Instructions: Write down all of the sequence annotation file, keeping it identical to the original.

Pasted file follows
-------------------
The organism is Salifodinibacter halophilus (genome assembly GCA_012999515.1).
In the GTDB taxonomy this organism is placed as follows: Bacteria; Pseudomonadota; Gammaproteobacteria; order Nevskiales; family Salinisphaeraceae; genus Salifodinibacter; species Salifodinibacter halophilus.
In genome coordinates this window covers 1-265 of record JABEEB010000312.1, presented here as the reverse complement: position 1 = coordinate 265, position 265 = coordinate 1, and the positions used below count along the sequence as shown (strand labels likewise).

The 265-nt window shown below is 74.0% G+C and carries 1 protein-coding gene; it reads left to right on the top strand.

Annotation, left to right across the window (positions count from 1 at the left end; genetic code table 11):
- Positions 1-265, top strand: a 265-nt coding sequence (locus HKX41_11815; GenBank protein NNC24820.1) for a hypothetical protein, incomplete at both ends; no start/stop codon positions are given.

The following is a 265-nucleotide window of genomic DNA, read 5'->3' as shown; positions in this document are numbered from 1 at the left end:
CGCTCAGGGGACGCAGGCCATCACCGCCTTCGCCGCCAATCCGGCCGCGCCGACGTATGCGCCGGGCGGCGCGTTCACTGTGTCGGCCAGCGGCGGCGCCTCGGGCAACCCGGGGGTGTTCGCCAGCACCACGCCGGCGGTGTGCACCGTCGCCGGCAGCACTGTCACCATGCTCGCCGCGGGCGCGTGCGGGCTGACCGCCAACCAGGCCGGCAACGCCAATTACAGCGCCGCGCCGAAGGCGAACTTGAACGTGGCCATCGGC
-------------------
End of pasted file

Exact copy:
The organism is Salifodinibacter halophilus (genome assembly GCA_012999515.1).
In the GTDB taxonomy this organism is placed as follows: Bacteria; Pseudomonadota; Gammaproteobacteria; order Nevskiales; family Salinisphaeraceae; genus Salifodinibacter; species Salifodinibacter halophilus.
In genome coordinates this window covers 1-265 of record JABEEB010000312.1, presented here as the reverse complement: position 1 = coordinate 265, position 265 = coordinate 1, and the positions used below count along the sequence as shown (strand labels likewise).

The 265-nt window shown below is 74.0% G+C and carries 1 protein-coding gene; it reads left to right on the top strand.

Annotation, left to right across the window (positions count from 1 at the left end; genetic code table 11):
- Positions 1-265, top strand: a 265-nt coding sequence (locus HKX41_11815; GenBank protein NNC24820.1) for a hypothetical protein, incomplete at both ends; no start/stop codon positions are given.

The following is a 265-nucleotide window of genomic DNA, read 5'->3' as shown; positions in this document are numbered from 1 at the left end:
CGCTCAGGGGACGCAGGCCATCACCGCCTTCGCCGCCAATCCGGCCGCGCCGACGTATGCGCCGGGCGGCGCGTTCACTGTGTCGGCCAGCGGCGGCGCCTCGGGCAACCCGGGGGTGTTCGCCAGCACCACGCCGGCGGTGTGCACCGTCGCCGGCAGCACTGTCACCATGCTCGCCGCGGGCGCGTGCGGGCTGACCGCCAACCAGGCCGGCAACGCCAATTACAGCGCCGCGCCGAAGGCGAACTTGAACGTGGCCATCGGC